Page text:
>
    > > architecture ...
    > > ....
    > > signal pattern_match : std_ulogic;
    > > signal delay_match : std_ulogic;
    > > signal enable_delay : std_ulogic;

    >
    > > -- fsm states with one-hot encoding
    > > subtype state_t is std_ulogic_vector(3 downto 0);

    >
    > > constant IDLE : state_t := "0001";
    > > constant ARMED : state_t := "0010";
    > > constant SHOT_DELAYED : state_t := "0100";
    > > constant SHOT : state_t := "1000";

    >
    > > signal state, next_state : state_t;
    > > begin

    >
    > > trigger_fsm : process (smpl_clk) is

    >
    > > variable fsm_enable_delay : std_ulogic;
    > > variable fsm_match : std_ulogic;

    >
    > > begin

    >
    > > fsm_enable_delay := state(1); -- ARMED
    > > fsm_match := state(3); -- SHOT

    >
    > > if rising_edge(smpl_clk) then
    > > state <= next_state; -- avoid latches

    >
    > Avoid latches? Nonsense! This is a synchronous (clocked) process, so latches
    > are not inferred here. That only happens in processes describing
    > combinatorial logic.
    >
    > [snip]
    >
    > > end if; -- rising_edge

    >
    > > enable_delay <= fsm_enable_delay;
    > > match <= fsm_match;

    >
    > > end process;

    >
    > I would expect your synthesizer to issue some warnings about the assignments
    > outside the "if rising_edge(smpl_clk) then". Everything (besides an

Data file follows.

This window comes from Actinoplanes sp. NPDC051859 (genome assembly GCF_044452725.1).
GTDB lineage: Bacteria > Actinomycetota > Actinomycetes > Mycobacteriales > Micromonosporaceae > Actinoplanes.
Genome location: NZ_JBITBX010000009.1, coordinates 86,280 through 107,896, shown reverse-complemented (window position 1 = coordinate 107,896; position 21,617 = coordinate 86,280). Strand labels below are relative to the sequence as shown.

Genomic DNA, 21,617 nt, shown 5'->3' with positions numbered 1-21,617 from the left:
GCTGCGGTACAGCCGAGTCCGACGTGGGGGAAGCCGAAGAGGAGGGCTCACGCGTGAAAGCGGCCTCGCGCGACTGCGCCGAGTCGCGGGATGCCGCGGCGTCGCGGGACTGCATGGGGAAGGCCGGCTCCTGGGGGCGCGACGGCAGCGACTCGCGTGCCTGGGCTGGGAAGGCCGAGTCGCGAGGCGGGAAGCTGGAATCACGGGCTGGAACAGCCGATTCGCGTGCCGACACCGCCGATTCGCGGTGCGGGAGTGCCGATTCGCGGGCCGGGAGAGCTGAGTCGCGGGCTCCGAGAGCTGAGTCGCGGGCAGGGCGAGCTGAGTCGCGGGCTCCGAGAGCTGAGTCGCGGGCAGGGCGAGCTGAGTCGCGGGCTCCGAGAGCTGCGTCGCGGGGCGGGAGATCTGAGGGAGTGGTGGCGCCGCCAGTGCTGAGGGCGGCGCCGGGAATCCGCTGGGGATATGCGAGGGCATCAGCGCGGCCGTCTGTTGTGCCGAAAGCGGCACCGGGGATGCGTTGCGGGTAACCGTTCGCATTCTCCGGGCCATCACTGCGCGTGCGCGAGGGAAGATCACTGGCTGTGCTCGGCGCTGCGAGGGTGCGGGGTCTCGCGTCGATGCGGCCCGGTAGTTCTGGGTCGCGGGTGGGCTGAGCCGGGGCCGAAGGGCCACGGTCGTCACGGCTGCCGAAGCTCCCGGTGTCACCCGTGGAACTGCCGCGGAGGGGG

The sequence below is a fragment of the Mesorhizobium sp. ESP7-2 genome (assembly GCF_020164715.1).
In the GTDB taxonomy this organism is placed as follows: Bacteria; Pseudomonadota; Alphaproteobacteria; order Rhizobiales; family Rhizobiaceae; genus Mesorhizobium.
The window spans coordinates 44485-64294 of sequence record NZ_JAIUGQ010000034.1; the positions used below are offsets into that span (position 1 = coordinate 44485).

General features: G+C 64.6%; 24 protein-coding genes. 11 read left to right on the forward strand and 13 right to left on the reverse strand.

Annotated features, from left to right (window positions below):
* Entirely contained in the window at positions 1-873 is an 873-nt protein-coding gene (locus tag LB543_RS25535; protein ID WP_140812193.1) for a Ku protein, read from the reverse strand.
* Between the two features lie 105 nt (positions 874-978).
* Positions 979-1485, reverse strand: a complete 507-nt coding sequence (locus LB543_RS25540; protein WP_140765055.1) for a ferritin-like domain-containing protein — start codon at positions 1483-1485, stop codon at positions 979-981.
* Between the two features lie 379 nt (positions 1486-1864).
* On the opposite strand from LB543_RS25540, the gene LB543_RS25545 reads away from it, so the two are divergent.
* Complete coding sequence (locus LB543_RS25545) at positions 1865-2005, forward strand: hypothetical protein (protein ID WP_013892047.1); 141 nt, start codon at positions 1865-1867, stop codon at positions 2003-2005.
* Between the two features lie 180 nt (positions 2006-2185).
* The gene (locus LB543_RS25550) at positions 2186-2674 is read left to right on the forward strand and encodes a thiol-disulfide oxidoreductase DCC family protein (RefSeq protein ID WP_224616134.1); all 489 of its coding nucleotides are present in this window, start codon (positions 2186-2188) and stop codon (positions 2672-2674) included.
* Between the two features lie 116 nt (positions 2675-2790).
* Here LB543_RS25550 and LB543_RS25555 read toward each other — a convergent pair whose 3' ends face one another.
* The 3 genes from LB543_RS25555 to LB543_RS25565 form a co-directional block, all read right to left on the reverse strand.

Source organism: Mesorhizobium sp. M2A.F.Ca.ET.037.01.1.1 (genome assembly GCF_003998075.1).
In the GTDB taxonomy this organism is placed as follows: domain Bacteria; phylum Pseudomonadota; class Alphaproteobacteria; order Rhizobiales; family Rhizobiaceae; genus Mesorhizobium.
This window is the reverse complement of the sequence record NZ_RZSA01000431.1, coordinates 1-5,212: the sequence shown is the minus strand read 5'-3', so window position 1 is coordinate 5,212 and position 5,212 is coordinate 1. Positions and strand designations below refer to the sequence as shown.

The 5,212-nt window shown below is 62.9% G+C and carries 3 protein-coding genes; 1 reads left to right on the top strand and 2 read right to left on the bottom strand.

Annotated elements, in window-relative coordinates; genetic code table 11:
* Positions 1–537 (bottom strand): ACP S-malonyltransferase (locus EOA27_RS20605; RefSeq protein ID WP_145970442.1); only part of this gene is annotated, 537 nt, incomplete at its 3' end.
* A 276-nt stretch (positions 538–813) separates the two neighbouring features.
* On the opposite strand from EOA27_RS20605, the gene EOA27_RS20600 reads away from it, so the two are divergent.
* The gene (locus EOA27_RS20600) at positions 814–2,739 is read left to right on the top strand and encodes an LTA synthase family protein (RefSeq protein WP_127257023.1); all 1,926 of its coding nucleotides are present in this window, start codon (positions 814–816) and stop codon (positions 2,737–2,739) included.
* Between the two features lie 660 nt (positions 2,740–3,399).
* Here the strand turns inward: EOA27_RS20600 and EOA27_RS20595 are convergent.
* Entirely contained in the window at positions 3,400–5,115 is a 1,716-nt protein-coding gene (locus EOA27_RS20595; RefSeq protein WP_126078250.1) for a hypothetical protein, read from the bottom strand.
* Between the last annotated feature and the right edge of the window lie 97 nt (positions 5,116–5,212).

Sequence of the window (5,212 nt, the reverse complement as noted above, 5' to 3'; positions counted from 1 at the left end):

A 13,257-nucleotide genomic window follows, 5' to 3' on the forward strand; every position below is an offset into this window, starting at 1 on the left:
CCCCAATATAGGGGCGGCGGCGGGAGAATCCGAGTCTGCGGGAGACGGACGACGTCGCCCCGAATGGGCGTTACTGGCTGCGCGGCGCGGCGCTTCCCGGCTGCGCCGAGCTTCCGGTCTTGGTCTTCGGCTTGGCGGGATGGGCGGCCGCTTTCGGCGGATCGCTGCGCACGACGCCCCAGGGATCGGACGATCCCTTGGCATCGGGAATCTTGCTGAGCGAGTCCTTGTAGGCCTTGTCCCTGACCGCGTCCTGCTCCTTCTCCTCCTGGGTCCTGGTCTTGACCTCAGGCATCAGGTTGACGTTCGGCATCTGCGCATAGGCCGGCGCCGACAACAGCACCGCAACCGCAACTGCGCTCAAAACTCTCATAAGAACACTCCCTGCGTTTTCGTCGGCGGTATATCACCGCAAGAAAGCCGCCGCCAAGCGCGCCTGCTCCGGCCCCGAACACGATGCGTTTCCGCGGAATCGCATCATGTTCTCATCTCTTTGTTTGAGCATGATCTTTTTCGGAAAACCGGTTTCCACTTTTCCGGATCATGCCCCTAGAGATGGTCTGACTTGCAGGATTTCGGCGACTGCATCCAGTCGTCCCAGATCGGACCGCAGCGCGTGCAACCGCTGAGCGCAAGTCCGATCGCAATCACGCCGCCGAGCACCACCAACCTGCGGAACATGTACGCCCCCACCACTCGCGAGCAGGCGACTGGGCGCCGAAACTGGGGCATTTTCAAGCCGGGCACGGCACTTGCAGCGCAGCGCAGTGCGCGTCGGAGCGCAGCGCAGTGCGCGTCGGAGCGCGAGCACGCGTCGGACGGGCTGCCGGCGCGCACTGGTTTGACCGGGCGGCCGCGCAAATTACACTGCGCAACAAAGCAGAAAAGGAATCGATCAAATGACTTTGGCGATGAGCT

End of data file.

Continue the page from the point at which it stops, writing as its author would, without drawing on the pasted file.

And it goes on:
> asynchronous reset) should be inside the "if". What hardware would you
    > expect to be generated? Something that changes output on both the rising
    > and falling edge of the clock? Because that is what you have written down.
    >
    > > Unfortunately a register is inferred for enable_delay and match. Try &
    > > Error doesn't help to remove it X-). E.g.:

    >
    > > _ _ _ _ _
    > > clk: _| |_| |_| |_| |_| |
    > > ------- ------
    > > state: X 0010 X 1000
    > > ------- ------
    > > ______
    > > match: __| |___

    >
    > > wanted: ______
    > > match: | |___

    >
    > > How to get this?

    >
    > You should put the following signal assignments outside the process:
    >
    > enable_delay <= state(1);
    > match <= state(3)
    >
    > --
    > Paul Uiterlindenwww.aimvalley.nl
    > e-mail addres: remove the not.


    Paul,

    Synplify, Precision, and Quartus all accept this coding style (signal
    assignment from expression of variables, after the clock edge clause),